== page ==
Kukopulos et al 4 replicated the findings of Dunner and Fieve in a study of the longitudinal clinical course of 434 bipolar patients. Of these patients, 50 were rapid cyclers and had received continuous lithium therapy for more than a year, with good to partial prophylaxis in only 28%. Maj and colleagues 5 published a 5-year prospective study of lithium therapy in 402 patients with bipolar disorder and noted the absence of rapid cycling in good responders to lithium but an incidence rate of 26% in nonresponders to lithium.

Other investigators have reported better response in RCBD. In a select cohort of lithium-responsive bipolar I and II patients, Tondo et al 6 concluded that lithium maintenance yields striking long-term reductions in depressive and manic morbidity, more so in rapid cycling type II patients. This study, however, was in a cohort of lithium responders and excluded patients who had been exposed to antipsychotic or antidepressant medications for more than 3 months, those on chronic anticonvulsant therapy, and those with substance abuse disorders.

Although most studies do report poor response to lithium therapy in RCBD, Wehr and colleagues 7 suggest that in some patients with rapid cycling, the discontinuation of antidepressant drugs may allow lithium to act as a more effective anticycling mood-stabilizing agent.

Divalproex: effective in manic phase

In contrast to lithium, an open trial of a homogenous cohort of patients with RCBD by Calabrese and colleagues3,8 found divalproex to possess moderate to marked acute and prophylactic antimanic properties with only modest antidepressant effects (Table 1). Data from 6 open studies involving 147 patients with rapid cycling suggest that divalproex possesses moderate to marked efficacy in the manic phase, but poor to moderate efficacy in the depressed phase. Positive outcome predictors were bipolar II and mixed states, no prior lithium therapy, and a positive family history of affective disorder. Predictors of negative response included increase in frequency and severity of mania, and borderline personality disorder.

Divalproex therapy in combination with lithium may improve response rates. 9 Calabrese and colleagues, however, have examined large cohorts of patients, including those comorbid with alcohol, cocaine, and/or cannabis abuse, treated with a lithium-divalproex combination over 6-month study periods. The researchers found that only 25% to 50% of patients stabilized, and that of those not exhibiting a response, the majority (75%) did not respond because of treatment-refractory depression in the context of RCBD. 3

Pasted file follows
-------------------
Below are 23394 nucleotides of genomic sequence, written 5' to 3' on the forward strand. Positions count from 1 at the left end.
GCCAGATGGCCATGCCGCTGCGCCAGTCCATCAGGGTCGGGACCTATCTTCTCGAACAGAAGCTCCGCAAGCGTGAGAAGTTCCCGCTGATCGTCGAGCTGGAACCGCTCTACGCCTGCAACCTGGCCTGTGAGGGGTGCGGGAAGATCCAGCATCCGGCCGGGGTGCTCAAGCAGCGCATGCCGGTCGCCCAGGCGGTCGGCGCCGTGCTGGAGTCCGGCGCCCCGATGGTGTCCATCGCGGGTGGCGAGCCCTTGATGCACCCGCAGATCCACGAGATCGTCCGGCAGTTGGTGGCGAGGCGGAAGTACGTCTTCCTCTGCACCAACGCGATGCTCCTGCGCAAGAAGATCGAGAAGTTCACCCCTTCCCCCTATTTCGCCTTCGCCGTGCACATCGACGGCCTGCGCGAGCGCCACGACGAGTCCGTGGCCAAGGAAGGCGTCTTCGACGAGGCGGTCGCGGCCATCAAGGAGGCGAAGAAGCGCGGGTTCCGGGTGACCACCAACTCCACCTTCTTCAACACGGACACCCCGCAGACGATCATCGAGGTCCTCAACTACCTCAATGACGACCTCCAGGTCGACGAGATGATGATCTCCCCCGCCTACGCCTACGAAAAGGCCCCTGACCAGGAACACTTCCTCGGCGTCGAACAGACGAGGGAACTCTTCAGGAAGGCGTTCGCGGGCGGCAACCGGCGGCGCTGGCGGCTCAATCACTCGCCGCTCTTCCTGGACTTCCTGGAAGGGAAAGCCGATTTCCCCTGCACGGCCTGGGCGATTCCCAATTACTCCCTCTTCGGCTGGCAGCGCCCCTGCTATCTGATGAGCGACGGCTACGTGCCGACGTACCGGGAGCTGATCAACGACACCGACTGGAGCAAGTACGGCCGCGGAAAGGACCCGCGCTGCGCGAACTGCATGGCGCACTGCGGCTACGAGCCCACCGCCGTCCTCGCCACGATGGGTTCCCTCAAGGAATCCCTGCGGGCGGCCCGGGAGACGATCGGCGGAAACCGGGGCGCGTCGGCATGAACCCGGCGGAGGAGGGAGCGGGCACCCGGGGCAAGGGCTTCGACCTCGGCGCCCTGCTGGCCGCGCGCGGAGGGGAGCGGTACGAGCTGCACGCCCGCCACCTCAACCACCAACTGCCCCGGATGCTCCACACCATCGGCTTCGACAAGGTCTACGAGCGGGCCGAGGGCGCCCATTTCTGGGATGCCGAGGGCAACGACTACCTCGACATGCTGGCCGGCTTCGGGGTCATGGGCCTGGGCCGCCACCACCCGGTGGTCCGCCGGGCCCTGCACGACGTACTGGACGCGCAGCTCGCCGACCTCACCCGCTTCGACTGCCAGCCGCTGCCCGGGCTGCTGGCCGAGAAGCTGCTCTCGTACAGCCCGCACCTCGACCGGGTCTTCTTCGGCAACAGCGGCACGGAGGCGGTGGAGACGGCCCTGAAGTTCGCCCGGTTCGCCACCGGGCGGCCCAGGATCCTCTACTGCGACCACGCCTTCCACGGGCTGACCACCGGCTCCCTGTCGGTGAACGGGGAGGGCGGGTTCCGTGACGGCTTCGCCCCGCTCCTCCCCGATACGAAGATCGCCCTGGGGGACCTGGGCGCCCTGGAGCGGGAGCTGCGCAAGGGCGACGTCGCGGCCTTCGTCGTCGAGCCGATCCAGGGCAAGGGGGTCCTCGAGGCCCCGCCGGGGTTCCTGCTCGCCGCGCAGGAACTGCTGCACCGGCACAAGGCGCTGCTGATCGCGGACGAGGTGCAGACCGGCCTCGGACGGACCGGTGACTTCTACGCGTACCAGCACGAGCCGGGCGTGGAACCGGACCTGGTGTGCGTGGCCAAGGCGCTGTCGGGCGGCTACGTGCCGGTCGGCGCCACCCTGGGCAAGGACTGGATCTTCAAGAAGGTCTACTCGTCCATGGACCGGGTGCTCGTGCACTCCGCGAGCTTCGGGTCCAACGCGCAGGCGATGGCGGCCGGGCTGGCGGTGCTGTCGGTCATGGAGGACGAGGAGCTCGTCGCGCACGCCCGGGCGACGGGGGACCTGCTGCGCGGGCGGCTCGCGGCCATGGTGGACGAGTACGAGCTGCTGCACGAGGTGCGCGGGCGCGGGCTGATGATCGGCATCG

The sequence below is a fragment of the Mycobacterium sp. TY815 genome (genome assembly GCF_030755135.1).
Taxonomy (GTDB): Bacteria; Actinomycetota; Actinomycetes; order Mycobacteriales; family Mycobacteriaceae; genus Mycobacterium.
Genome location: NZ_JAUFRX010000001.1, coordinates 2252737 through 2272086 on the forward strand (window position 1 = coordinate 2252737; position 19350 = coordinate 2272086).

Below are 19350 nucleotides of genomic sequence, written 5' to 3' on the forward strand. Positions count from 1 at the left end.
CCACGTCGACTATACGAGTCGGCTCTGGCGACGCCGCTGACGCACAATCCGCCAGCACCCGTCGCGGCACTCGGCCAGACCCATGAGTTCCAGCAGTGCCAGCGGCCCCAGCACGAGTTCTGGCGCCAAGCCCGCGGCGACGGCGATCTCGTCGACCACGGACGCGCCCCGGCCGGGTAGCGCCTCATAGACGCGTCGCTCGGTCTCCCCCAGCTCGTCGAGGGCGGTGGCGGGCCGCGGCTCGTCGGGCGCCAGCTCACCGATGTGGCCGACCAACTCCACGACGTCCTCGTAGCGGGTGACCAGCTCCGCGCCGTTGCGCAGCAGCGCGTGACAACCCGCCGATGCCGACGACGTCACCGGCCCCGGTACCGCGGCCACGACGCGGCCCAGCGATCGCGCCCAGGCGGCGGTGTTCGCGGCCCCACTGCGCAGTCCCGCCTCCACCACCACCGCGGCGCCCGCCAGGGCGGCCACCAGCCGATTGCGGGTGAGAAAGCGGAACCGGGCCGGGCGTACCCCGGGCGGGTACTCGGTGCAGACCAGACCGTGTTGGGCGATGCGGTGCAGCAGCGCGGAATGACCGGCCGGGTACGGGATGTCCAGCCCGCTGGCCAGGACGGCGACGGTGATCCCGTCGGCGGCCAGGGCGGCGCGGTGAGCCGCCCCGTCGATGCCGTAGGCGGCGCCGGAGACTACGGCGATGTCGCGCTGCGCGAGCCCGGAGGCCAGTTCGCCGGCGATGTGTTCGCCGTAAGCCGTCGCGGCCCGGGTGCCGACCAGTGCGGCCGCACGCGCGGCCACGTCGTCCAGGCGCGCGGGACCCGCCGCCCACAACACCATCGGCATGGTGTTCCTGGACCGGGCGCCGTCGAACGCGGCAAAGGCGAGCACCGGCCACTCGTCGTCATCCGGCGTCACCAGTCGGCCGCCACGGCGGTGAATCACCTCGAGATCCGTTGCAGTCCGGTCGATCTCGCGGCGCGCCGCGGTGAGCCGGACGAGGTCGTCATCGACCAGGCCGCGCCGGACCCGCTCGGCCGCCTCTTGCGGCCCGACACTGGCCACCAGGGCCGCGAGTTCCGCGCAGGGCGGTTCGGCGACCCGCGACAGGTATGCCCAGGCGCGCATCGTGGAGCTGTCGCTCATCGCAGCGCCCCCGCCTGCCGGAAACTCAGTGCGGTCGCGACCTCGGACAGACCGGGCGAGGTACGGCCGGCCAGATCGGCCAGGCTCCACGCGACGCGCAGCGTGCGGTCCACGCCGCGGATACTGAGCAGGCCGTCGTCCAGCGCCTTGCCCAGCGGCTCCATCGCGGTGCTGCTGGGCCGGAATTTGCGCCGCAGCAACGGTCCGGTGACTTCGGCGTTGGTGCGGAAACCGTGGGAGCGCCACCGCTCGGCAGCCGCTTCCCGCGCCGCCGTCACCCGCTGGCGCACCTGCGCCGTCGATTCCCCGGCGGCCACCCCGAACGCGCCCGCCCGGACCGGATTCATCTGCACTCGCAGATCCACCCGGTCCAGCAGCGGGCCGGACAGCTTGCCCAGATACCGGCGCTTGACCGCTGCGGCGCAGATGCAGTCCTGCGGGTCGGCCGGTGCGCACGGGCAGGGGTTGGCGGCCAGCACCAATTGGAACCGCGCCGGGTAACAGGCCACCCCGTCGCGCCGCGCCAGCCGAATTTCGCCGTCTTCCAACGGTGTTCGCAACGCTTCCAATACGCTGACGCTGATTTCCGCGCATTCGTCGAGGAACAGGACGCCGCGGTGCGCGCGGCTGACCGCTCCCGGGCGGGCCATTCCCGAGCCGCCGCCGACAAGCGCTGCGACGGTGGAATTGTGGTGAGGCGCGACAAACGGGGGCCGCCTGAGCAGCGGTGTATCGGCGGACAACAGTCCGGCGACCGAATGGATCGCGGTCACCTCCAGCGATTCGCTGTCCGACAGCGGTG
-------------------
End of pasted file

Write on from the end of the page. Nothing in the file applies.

Although experts believe divalproex to be more effective than lithium in preventing episodes associated with RCBD, such a conclusion awaits confirmation with the near completion of a double-blind, 20-month maintenance trial sponsored by the National Institute of Mental Health (NIMH).

Carbamazepine’s role in combination therapy

Early reports by Post and colleagues in 1987 suggested that rapid cycling predicted positive response to carbamazepine, but later findings by Okuma in 1993 refuted this. Other collective open and controlled studies suggest that this anticonvulsant possesses moderate to marked efficacy in the manic phase, and poor to moderate efficacy in the depressed phase of RCBD. Again, combination therapy with lithium may offer greater efficacy. Of significance, carbamazepine treatment outcomes have not been prospectively evaluated in a homogeneous cohort of rapid cyclers.

The limitations of carbamazepine therapy are well known and available evidence also does not seem to support monotherapy with this agent as being useful in RCBD, especially in the treatment and prophylaxis of depressive or mixed phases of the disorder. Thus, further controlled studies are needed to examine the agent’s potential role and safety in combination therapies for RCBD.

Table 1


Spectrum of marked responses to divalproex in bipolar rapid cycling




Dysphoric hypomania/mania



Elated hypomania/mania



Depression (n = 101, mean follow-up 15 months)



Adapted from Calabrese and Delucchi. Am J Psychiatry. 1990;147:431-434 and Calabrese et al. J Clin Psychopharmacol. 1993;13:280-283.

Lamotrigine: best hope for monotherapy

Lamotrigine monotherapy has been reported to be effective in some RCBD cases. The data suggest that it possesses both antidepressant and mood-stabilizing properties. 10

An open, naturalistic study of 5 women with treatment-refractory rapid cycling by Fatemi et al 11 demonstrated both mood-stabilizing and antidepressant effects from lamotrigine monotherapy or augmentation at a mean dose of 185 ±33.5 mg/d. In 14 clinical reports involving 207 patients with bipolar disorder, 66 of whom had rapid cycling, lamotrigine was observed to possess moderate to marked efficacy in depression and hypomania, but only moderate efficacy in mania.